5 Ways to Become a Better Listener
It may seem like second nature to listen, but for many, it’s not. Listening takes more than simply being there when someone else is speaking. It requires an attention span, a good memory, and real effort to absorb what someone else is saying. If you’d like to become a better listener, here are some habits that can help you improve your listening skills.
- Wait to speak until it’s your turn
We’re all guilty of wanting to speak before the other person has finished. However, wanting to speak before someone else has finished speaking makes us lose the information that is being conveyed by that person. If you’re only thinking about speaking, then you’re not actively listening. The next time you have the urge to speak before someone else finishes, remind yourself to continue listening, and let them finish.
- Ask a lot of questions
If you are listening with real intent, then you will naturally ask more questions. Asking questions ensures that you remain interested in what’s being said, are curious to learn more, and can help you to gain better clarity in a situation. It can also help to refocus the conversation and keep everyone on track if someone begins to get off-topic. Asking questions signal to another person that you’re actively listening, and can encourage the other party to speak more clearly.
- Repeat what you’ve heard
Interpretation is key in every conversation, and problems arise when there is a miscommunication between two or more people. The next time you are in conversation, make sure you clearly understand what the other person is saying. If you’re not certain whether you clearly understand what someone is trying to say, then repeat back what you’ve heard. This is another great way to get clarity, or simply solidify the idea in your mind. Sometimes committing a thought to memory is as easy as speaking it out loud.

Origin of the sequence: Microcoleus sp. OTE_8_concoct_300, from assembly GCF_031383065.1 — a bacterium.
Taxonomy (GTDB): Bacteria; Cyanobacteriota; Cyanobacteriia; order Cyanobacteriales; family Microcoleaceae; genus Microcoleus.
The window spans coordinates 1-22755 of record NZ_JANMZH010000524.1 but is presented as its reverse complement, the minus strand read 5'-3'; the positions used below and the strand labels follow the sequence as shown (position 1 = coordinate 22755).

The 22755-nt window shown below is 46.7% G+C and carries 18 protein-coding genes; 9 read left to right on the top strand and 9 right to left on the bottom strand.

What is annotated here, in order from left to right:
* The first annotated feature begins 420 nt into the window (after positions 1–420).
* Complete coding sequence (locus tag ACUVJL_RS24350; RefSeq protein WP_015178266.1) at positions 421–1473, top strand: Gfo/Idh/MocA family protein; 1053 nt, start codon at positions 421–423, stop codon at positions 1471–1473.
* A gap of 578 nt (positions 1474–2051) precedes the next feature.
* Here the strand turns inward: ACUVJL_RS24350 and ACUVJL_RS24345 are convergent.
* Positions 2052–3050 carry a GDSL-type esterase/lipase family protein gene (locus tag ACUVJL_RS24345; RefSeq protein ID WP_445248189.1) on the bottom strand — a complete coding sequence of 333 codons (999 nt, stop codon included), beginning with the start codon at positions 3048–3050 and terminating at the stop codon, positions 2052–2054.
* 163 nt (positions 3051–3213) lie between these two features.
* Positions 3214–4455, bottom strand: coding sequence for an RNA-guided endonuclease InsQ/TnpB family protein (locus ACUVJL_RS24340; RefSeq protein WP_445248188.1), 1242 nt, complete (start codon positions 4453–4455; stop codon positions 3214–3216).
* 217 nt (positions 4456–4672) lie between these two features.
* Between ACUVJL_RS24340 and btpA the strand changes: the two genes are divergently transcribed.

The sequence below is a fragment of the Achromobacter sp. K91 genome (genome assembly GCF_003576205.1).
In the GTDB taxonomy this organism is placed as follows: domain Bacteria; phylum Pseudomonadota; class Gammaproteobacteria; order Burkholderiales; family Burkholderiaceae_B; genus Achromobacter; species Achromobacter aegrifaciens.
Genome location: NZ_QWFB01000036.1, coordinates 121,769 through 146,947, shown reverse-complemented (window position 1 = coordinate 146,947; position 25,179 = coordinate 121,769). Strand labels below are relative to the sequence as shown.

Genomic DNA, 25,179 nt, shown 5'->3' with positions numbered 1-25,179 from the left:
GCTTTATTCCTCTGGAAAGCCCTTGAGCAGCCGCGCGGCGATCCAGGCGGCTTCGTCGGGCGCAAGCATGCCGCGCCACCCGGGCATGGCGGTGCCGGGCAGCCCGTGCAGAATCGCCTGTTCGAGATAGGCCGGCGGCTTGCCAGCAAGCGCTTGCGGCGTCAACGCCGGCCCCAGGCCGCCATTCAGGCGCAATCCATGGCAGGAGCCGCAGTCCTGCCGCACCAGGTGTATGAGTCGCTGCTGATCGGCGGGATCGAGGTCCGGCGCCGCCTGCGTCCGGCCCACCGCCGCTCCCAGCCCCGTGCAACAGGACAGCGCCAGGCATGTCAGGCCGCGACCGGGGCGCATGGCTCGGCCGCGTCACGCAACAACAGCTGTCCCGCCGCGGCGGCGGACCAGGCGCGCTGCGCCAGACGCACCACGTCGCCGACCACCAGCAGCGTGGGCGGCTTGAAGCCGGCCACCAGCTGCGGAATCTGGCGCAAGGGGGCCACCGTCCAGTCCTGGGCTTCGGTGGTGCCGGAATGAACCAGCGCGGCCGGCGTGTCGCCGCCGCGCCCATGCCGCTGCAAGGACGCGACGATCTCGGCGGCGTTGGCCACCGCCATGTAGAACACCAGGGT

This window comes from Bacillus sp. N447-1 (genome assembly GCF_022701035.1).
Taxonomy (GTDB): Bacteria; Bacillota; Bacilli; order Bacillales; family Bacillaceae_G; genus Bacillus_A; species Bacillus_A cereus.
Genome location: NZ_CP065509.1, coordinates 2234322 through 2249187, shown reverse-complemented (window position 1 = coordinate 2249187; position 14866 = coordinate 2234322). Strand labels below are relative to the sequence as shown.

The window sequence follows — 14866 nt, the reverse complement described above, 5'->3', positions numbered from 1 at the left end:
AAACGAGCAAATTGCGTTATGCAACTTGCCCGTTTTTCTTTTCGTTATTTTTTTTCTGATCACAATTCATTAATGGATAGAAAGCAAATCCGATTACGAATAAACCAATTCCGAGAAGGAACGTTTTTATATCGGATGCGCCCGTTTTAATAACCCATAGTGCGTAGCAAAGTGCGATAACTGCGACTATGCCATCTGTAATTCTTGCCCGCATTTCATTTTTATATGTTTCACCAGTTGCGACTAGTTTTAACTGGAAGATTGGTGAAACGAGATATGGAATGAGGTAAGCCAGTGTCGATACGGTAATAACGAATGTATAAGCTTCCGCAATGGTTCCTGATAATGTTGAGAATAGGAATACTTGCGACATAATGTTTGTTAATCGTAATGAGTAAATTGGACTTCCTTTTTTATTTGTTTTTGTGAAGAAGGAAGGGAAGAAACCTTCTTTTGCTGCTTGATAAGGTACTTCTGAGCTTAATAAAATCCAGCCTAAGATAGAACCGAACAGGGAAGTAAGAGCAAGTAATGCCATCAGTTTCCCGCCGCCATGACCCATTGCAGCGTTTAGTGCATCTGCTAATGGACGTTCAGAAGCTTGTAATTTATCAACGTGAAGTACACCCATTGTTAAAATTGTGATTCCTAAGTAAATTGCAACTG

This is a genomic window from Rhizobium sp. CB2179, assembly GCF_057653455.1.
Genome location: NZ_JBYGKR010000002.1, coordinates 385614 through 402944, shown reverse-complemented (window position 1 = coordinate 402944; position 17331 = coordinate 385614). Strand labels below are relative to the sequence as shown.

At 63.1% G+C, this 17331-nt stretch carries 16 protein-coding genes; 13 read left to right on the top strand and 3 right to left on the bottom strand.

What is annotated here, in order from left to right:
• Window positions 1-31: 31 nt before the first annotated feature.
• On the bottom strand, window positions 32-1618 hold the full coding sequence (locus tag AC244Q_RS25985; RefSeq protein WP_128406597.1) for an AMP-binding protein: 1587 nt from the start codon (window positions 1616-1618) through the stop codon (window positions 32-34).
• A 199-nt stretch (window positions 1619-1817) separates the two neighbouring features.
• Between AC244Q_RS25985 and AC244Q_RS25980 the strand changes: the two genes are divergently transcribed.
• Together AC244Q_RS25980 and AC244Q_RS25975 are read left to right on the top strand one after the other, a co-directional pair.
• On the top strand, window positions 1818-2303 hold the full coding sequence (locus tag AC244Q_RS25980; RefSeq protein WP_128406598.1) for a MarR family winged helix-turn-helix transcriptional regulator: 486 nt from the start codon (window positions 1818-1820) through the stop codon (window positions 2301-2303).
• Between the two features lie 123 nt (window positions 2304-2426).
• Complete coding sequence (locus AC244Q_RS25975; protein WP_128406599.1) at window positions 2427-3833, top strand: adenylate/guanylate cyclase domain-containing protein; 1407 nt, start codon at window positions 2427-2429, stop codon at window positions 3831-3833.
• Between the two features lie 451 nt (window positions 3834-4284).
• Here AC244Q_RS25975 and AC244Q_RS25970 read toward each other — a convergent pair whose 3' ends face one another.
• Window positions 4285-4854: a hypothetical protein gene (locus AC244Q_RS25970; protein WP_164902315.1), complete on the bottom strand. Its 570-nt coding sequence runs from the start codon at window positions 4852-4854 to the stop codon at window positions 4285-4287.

- Take notes
If you’re able, taking notes while someone is speaking is a great tool to become a better listener. You don’t have to write down every word they say—in fact, this would be counter-productive. Simply jot down a few bullet points that you find important. Not every point will be memorable, so it’s a good idea to write down things you feel you may forget soon after the conversation.
- Reflect and follow up
After leaving the conversation, it’s a good idea to reflect on what was said and more importantly, what you learned. Write down anything else that was said, and then follow up with the person you were speaking with in order to reaffirm what was accomplished, decided, or debated in the conversation. Ask for clarity, prepare a follow-up question, or simply use the notes to help your brain focus on listening in future conversations. If you’ll be talking to this person again in the future, you can always use these notes to refer back to in order to refresh your mind.
For many people, being an active listener is harder than it seems. Being a good listener has many perks, and will certainly be helpful in many situations. Simply implement these strategies in your everyday life, and you’ll be a good listener in no time!